In late August, the rolling greens of the Quail Lodge and Golf Club on the Monterey Peninsula in southern California are transformed into a blue ribbon car show for motorsports fans and collectors from around the world. The Quail, A Motorsports Gathering, as it’s called, is the perfect place to reveal a world premiere concept with a difference.
That’s exactly what Ken Okuyama has done this year with his stunning Kode57 supercar. Now, those smitten with supercar design will know that the internationally-renowned Japanese designer led the styling team that penned the mighty Enzo Ferrari.
As creative director of famed Italian design house Pininfarina in the early-2000s, he also oversaw the styling of the Maserati Quattroporte, as well as one-off concept cars including the Ferrari P4/5 and Maserati Birdcage 75th.
Today, as head of his own design company, Ken Okuyama Design, he pens everyday things like the 300-kph Shinkansen “Bullet” train, bespoke furniture, eyewear, and tractors, as well as his own brand of rare exotic automobiles. Cars like the Kode57.
Sitting on a highly rigid aluminum chassis, the Kode57 is propelled by one of the world’s most powerful V12 engines – generating around 600hp – mounted directly behind the front axle in a front mid-ship configuration. Sound mysterious? Well for now at least, the outspoken designer wants aficionados and industry types to focus on the radical exterior and cockpit styling and not its powerplant, although he says that all will be known in due course.
Okuyama calls the super coupe a “few-off” – not a one-off – as he expects to hand-build several examples over the next year or so employing state-of-the-art techniques in a very limited edition run.
The name Kode57 pays homage to the year 1957, an iconic year in which many legendary cars like the Jaguar XKSS and Ferrari 250 Testa Rossa were born and motor racing gained a strong worldwide following.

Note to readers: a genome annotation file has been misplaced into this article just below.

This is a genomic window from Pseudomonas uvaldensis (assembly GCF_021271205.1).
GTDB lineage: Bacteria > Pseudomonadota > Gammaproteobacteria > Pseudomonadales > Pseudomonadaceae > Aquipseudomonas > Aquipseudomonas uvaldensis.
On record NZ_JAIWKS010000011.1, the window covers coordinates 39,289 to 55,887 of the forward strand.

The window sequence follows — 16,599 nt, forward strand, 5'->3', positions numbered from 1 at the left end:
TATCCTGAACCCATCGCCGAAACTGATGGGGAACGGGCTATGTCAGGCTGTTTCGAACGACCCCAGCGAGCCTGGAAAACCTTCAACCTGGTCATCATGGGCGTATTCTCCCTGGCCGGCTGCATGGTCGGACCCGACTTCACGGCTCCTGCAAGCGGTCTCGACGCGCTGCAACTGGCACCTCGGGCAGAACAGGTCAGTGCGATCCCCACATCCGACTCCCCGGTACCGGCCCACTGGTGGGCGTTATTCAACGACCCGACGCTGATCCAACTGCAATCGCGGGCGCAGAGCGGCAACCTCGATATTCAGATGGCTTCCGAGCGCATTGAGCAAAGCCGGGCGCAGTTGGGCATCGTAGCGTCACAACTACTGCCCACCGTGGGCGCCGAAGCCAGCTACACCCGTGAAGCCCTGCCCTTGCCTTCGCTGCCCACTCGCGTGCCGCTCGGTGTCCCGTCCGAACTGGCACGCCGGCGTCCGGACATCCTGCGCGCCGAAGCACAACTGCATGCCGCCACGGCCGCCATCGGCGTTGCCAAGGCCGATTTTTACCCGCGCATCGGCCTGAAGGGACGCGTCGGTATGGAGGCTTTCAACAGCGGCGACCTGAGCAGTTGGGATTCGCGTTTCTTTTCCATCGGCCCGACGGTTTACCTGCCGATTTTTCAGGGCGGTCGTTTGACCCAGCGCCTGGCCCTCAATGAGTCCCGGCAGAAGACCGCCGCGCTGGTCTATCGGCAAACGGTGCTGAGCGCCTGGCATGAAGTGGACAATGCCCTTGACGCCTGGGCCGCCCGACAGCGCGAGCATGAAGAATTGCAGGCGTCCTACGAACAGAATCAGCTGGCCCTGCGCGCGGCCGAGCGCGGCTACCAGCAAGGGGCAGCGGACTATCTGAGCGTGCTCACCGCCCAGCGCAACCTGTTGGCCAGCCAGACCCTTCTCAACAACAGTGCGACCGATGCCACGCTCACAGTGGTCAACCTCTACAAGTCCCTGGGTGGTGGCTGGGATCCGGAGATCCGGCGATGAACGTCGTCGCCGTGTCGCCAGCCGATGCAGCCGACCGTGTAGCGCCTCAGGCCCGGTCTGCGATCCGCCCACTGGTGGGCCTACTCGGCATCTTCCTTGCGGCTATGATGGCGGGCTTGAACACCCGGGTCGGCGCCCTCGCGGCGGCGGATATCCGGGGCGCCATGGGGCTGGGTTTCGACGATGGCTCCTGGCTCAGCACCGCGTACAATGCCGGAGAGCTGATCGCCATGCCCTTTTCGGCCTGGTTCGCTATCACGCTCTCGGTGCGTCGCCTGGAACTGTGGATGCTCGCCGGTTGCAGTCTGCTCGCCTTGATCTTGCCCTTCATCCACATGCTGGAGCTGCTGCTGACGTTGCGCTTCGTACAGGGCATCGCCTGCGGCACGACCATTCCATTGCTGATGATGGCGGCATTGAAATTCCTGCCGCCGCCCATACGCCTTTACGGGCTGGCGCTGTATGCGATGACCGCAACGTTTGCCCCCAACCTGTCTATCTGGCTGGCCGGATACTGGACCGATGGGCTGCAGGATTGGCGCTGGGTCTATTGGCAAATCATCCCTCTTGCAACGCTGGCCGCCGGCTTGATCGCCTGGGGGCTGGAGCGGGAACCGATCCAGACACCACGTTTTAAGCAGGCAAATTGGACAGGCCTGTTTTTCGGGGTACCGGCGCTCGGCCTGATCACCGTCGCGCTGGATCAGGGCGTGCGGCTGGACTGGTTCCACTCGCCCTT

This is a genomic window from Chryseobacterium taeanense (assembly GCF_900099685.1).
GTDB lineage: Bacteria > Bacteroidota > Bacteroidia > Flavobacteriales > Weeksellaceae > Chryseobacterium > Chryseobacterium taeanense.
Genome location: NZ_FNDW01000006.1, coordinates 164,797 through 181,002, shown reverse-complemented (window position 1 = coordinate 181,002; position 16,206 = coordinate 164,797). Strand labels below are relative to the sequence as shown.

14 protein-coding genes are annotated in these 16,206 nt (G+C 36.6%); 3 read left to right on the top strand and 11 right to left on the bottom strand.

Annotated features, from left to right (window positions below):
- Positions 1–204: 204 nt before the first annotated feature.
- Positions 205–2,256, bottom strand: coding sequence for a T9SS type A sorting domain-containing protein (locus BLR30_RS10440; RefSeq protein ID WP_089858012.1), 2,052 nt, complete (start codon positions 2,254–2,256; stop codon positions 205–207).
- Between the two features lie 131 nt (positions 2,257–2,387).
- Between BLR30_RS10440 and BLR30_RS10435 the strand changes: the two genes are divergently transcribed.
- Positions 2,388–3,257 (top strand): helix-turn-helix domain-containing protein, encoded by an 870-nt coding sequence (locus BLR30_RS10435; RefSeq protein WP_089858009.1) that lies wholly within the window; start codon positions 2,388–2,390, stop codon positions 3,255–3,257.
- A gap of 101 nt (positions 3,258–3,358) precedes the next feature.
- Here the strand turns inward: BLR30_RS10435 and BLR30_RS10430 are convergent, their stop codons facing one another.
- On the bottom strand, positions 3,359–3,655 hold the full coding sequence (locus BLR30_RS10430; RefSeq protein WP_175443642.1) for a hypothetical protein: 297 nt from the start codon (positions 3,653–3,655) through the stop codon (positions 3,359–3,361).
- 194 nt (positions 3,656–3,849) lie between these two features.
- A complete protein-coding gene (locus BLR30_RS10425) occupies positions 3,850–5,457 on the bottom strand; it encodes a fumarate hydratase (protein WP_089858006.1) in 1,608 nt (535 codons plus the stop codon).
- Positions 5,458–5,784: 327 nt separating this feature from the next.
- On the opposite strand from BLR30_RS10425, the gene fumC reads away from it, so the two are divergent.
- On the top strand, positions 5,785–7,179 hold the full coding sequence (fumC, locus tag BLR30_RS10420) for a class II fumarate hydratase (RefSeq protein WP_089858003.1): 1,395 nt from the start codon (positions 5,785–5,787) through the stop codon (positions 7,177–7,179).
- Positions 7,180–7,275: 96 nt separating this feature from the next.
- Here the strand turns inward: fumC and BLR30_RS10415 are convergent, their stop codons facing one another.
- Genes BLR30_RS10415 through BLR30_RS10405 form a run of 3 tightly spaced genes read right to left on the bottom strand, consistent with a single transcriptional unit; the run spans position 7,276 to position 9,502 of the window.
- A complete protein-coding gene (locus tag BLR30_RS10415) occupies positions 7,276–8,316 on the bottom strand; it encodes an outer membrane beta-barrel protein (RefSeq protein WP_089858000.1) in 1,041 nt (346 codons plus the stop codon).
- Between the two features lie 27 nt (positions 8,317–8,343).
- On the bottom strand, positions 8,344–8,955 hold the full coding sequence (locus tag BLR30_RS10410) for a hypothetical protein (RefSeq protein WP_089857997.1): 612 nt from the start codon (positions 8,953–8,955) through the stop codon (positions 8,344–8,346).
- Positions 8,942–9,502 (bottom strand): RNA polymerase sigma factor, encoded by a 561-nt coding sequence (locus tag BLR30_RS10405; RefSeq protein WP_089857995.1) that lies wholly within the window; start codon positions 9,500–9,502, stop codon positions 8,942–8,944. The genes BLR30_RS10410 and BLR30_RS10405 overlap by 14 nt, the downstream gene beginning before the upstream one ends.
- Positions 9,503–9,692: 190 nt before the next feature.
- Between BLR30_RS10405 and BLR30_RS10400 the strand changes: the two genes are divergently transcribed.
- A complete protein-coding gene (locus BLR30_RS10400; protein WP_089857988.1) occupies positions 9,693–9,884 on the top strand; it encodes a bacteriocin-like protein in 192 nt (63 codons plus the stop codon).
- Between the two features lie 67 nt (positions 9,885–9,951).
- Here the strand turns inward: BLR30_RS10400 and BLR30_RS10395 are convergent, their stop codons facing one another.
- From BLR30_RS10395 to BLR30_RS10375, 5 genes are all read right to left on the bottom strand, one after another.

With its classic proportions of long-nose-short-deck, it is easy to see where he gets his inspiration. Front air intakes, fins positioned behind each tire, and a large rear diffuser maximize internal airflow and cooling. Employing race car-like aerodynamics, the two-seater takes on a Formula car-like appearance with its bold “see-through” fenders and sleek silhouette.
To save weight, Okuyama tells us that the Kode57 incorporates an aluminum space frame and carbon fiber body panels. With its low-cut windscreen and long side proportions, the roofless coupe features a driver-oriented cockpit with bespoke individual color themes defining each seat. It’s extremely rare rear-hinged scissor-type doors that open backward up and away from the A-pillar, give the driver surprisingly easy entry and exit.
The V12 engine and suspension settings can be tuned to suit the owner’s tastes thanks to a collaboration with German specialist Novitec Rosso. This partnership allows the front ride height to be adjusted by up to 45mm using a dedicated switch to assist during parking and other driving situations. For a coupe of this caliber, you’d expect nothing less than extra grippy Pirelli P-Zero tires all round, and Okuyama has, as expected, fitted the widest rubber the dimensions would allow.
Okay, let’s be honest. I am as intrigued as you are by the heavy focus on the car’s design and overly brief one-line explanation on what powers this radical machine. But rest assured Okuyama will reveal what’s under that hood when the time is right. Stay tuned